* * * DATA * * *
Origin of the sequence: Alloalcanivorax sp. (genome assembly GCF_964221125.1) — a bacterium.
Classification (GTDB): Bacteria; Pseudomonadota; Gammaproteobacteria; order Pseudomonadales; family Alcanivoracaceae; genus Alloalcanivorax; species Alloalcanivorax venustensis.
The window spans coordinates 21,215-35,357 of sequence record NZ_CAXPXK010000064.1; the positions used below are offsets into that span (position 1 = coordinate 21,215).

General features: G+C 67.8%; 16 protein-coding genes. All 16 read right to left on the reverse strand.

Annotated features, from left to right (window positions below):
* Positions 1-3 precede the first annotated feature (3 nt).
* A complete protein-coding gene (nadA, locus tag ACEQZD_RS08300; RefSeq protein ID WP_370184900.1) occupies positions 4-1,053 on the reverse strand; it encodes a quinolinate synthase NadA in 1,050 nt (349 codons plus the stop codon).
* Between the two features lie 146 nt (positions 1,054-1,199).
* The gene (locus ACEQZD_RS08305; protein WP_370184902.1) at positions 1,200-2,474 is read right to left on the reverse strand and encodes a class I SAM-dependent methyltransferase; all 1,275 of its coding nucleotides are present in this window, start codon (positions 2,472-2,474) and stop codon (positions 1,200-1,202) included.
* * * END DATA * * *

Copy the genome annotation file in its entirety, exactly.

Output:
Origin of the sequence: Alloalcanivorax sp. (genome assembly GCF_964221125.1) — a bacterium.
Classification (GTDB): Bacteria; Pseudomonadota; Gammaproteobacteria; order Pseudomonadales; family Alcanivoracaceae; genus Alloalcanivorax; species Alloalcanivorax venustensis.
The window spans coordinates 21,215-35,357 of sequence record NZ_CAXPXK010000064.1; the positions used below are offsets into that span (position 1 = coordinate 21,215).

General features: G+C 67.8%; 16 protein-coding genes. All 16 read right to left on the reverse strand.

Annotated features, from left to right (window positions below):
* Positions 1-3 precede the first annotated feature (3 nt).
* A complete protein-coding gene (nadA, locus tag ACEQZD_RS08300; RefSeq protein ID WP_370184900.1) occupies positions 4-1,053 on the reverse strand; it encodes a quinolinate synthase NadA in 1,050 nt (349 codons plus the stop codon).
* Between the two features lie 146 nt (positions 1,054-1,199).
* The gene (locus ACEQZD_RS08305; protein WP_370184902.1) at positions 1,200-2,474 is read right to left on the reverse strand and encodes a class I SAM-dependent methyltransferase; all 1,275 of its coding nucleotides are present in this window, start codon (positions 2,472-2,474) and stop codon (positions 1,200-1,202) included.